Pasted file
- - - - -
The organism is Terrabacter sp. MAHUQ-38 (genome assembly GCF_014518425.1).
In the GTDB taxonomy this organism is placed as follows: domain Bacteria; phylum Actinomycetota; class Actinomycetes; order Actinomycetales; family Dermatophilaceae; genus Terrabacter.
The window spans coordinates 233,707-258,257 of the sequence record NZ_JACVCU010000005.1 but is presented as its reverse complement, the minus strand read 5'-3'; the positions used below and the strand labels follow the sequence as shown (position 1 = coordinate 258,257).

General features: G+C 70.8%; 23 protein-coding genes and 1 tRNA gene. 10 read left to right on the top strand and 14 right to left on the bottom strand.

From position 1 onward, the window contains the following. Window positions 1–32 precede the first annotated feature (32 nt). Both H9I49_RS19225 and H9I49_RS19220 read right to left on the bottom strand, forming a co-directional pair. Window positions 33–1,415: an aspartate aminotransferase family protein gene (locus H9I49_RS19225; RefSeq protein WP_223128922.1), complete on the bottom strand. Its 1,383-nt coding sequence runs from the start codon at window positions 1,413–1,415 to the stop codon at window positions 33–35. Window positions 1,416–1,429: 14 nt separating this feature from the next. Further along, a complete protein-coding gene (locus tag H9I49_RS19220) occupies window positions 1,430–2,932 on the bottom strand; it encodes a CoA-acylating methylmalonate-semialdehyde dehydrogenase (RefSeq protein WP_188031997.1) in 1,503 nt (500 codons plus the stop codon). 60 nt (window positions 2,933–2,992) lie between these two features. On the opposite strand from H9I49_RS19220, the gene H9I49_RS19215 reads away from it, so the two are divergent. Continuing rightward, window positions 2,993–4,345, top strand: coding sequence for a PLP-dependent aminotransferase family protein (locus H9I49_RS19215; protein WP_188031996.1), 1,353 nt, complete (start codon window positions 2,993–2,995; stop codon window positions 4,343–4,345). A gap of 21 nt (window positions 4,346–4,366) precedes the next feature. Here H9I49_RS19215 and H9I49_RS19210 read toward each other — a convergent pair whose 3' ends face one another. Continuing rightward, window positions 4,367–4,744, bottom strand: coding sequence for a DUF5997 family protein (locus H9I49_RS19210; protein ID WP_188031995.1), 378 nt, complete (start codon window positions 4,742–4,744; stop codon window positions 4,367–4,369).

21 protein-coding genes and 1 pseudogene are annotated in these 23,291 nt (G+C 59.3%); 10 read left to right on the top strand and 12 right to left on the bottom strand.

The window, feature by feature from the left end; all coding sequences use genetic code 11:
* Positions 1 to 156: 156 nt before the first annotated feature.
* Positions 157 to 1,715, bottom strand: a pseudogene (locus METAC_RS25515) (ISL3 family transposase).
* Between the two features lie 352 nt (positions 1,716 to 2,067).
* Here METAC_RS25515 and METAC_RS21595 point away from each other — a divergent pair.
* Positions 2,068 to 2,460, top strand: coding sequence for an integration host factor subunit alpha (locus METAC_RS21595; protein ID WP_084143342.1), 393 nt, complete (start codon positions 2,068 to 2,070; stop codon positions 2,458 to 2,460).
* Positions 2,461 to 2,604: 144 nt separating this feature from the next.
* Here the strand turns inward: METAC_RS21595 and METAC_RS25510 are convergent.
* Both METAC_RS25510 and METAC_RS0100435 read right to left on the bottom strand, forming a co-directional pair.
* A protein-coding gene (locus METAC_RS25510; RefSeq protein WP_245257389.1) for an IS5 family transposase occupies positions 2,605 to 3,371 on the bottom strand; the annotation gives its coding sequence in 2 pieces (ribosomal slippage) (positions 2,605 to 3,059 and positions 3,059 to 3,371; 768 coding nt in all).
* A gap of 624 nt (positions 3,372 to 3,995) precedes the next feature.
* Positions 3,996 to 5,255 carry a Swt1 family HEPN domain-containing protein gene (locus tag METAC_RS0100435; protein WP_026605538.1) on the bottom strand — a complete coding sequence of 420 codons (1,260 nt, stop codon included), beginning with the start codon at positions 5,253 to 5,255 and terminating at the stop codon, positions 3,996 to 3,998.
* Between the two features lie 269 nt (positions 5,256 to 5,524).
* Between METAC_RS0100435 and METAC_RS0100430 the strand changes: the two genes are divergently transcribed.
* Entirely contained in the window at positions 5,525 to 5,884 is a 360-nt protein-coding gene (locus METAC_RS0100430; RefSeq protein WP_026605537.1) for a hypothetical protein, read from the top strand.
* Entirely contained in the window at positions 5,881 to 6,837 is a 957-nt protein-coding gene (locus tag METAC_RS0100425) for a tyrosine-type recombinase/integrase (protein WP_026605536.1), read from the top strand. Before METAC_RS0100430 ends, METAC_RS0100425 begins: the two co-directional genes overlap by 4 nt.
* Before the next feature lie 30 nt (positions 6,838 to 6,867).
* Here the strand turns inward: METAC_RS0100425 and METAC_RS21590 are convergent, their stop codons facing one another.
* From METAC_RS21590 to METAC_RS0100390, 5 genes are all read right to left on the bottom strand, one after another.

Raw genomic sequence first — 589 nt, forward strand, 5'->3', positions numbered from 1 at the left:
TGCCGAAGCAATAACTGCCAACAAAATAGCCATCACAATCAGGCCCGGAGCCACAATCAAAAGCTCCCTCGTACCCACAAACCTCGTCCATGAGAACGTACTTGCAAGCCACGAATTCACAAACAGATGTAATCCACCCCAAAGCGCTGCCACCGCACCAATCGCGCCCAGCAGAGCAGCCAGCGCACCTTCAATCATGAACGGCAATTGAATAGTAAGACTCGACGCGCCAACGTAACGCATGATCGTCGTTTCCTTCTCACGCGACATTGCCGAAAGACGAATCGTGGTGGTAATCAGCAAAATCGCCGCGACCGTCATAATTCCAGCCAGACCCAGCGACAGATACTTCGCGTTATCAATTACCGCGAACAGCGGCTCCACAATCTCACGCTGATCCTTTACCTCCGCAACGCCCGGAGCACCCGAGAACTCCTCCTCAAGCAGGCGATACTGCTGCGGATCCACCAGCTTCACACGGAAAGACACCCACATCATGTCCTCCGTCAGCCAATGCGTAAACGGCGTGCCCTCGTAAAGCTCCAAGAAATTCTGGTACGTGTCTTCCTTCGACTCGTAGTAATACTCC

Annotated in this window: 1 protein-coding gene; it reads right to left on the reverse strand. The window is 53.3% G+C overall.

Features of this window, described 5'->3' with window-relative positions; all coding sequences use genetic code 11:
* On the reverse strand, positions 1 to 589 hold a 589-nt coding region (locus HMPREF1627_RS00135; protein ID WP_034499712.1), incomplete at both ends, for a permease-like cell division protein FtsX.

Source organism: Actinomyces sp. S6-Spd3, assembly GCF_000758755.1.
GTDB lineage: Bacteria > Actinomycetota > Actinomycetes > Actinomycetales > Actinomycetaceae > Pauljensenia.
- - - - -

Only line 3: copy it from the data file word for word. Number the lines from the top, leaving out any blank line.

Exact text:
The window spans coordinates 233,707-258,257 of the sequence record NZ_JACVCU010000005.1 but is presented as its reverse complement, the minus strand read 5'-3'; the positions used below and the strand labels follow the sequence as shown (position 1 = coordinate 258,257).